SoSLUG Archive

Program flow

Controlling the Flow of Execution?

There are several kinds of conditions that you can test. All conditional tests in Javascript are Boolean, so the result of any test is either true or false . You can freely test values that are of Boolean, numeric, or string type.

Javascript provides control structures for a range of possibilities. The simplest control structures are the conditional statements.

Using Conditional Statements

Javascript supports if and if…else conditional statements. In if statements a condition is tested, and if the condition meets the test, some Javascript code you’ve written is executed. (In the if…else statement, different code is executed if the condition fails the test.) The simplest form of an if statement can be written entirely on one line, but multiline if and if…else statements are much more common.

The following examples demonstrate syntaxes you can use with if and if…else statements. The first example shows the simplest kind of Boolean test. If (and only if) the item between the parentheses evaluates to true , the statement or block of statements after the if is executed.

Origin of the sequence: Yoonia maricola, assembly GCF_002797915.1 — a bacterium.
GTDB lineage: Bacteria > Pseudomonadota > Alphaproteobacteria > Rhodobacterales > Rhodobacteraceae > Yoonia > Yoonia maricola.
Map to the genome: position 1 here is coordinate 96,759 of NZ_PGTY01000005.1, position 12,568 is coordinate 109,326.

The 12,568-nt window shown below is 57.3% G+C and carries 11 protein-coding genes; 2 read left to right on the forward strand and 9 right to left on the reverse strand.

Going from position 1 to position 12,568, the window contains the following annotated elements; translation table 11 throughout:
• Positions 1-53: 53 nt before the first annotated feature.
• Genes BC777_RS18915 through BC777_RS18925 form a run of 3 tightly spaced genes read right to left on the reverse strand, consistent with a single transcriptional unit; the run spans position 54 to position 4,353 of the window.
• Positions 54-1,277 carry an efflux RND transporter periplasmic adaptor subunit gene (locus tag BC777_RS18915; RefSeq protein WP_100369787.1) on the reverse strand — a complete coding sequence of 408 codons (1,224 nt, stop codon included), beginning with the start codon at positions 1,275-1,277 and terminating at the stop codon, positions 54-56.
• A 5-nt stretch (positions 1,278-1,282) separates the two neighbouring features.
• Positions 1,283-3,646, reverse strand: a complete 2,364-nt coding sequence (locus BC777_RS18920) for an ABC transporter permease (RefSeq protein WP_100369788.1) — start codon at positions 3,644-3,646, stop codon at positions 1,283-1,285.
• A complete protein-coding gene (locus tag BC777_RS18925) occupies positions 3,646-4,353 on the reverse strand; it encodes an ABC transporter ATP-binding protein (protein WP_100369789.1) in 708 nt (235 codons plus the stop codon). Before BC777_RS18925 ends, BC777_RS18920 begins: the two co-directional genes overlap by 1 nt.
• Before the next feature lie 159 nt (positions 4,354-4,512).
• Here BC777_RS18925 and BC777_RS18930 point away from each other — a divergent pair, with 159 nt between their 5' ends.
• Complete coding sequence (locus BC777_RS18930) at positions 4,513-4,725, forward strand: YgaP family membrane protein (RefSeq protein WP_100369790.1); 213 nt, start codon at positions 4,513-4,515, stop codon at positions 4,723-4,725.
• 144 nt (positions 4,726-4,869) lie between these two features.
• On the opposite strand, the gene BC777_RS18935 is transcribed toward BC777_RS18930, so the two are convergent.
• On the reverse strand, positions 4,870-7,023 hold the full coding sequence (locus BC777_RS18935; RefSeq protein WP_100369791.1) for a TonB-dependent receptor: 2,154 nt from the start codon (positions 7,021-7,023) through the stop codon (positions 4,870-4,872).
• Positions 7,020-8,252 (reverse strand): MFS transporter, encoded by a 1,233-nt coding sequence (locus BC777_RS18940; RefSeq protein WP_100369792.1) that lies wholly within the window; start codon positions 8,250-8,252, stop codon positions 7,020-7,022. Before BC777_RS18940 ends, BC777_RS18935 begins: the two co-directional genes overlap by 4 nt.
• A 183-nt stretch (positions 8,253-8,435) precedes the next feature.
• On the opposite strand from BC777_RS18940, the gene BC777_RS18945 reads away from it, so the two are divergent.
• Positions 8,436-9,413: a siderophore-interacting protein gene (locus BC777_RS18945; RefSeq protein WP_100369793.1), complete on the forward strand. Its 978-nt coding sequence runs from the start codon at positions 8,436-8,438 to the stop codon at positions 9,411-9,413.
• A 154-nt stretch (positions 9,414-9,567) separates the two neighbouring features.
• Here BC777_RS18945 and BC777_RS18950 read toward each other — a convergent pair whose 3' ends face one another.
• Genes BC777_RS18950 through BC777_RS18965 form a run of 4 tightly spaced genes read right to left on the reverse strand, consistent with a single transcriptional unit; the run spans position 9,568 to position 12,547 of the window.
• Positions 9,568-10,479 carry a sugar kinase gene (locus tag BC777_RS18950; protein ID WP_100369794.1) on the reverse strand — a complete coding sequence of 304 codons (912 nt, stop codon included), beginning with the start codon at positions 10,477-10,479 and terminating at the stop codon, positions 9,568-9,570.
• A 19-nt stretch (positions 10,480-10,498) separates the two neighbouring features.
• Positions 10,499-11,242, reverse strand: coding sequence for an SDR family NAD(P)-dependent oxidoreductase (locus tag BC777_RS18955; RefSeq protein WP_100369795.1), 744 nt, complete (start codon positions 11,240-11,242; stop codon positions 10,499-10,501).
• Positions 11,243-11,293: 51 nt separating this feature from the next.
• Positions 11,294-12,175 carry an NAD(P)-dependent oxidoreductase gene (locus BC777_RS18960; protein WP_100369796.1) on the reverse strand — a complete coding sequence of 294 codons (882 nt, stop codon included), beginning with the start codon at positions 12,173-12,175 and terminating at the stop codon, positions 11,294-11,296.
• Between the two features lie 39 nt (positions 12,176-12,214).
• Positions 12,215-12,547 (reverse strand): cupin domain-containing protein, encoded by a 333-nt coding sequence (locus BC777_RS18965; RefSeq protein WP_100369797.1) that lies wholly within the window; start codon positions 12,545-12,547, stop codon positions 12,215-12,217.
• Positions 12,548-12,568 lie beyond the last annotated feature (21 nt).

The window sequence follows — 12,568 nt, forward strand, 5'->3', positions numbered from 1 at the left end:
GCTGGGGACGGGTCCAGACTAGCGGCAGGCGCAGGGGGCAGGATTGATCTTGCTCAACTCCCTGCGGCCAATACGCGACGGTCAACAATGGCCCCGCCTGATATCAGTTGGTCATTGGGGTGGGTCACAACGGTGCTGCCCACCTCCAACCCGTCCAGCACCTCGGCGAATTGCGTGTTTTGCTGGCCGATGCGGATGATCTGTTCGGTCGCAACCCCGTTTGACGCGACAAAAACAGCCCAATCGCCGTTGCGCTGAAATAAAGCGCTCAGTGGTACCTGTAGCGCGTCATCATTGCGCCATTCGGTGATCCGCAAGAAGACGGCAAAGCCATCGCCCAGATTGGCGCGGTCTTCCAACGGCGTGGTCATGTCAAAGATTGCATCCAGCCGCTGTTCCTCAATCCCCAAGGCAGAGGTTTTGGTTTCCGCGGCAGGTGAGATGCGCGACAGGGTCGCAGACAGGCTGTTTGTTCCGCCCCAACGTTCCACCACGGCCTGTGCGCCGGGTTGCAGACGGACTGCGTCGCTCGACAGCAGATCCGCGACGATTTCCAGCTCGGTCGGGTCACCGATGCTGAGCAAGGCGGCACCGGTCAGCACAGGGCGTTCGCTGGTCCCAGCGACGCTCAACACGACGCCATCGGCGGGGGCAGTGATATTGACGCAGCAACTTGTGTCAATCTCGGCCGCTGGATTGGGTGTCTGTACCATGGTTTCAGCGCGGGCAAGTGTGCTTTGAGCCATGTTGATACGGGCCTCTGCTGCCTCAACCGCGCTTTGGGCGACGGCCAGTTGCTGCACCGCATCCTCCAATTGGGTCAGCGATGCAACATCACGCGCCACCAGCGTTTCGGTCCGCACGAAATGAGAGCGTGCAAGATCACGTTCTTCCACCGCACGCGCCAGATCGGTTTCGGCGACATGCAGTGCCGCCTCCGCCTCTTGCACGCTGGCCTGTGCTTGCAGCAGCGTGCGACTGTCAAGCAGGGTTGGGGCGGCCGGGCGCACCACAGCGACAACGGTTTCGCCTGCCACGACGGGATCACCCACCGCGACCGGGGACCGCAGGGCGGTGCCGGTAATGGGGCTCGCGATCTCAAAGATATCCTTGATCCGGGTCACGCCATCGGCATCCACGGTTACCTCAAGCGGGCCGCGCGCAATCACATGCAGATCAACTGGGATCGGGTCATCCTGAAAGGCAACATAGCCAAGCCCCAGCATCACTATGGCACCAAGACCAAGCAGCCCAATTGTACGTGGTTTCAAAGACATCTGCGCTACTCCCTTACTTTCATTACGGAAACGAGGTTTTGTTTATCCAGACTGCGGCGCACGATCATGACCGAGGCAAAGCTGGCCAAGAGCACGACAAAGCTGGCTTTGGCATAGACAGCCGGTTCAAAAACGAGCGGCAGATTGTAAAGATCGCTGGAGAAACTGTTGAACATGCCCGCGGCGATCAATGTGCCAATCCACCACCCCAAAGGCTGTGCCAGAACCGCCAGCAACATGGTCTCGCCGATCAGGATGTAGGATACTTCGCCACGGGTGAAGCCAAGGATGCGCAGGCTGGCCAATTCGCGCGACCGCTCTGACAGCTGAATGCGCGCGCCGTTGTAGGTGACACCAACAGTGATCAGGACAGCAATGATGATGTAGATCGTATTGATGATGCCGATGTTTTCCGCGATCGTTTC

Tip If you have several conditions to be tested together, and you know that one is more likely to pass or fail than any of the others, depending on whether the tests are connected with OR (||) or AND (&&), you can speed execution of your script by putting that condition first in the conditional statement. For example, if three conditions must all be true (using && operators) and the second test fails, the third condition is not tested.

Similarly, if only one of several conditions must be true (using || operators), testing stops as soon as any one condition passes the test. This is particularly effective if the conditions to be tested involve execution of function calls or other code.

An example of the side effect of short-circuiting is that runsecond will not be executed in the following example if runfirst() returns 0 or false . if ((runfirst() == 0) || (runsecond() == 0)) // some code

Author: Alan Campion - Page reference: 3068
Last modified: Alan Campion - 2014-09-14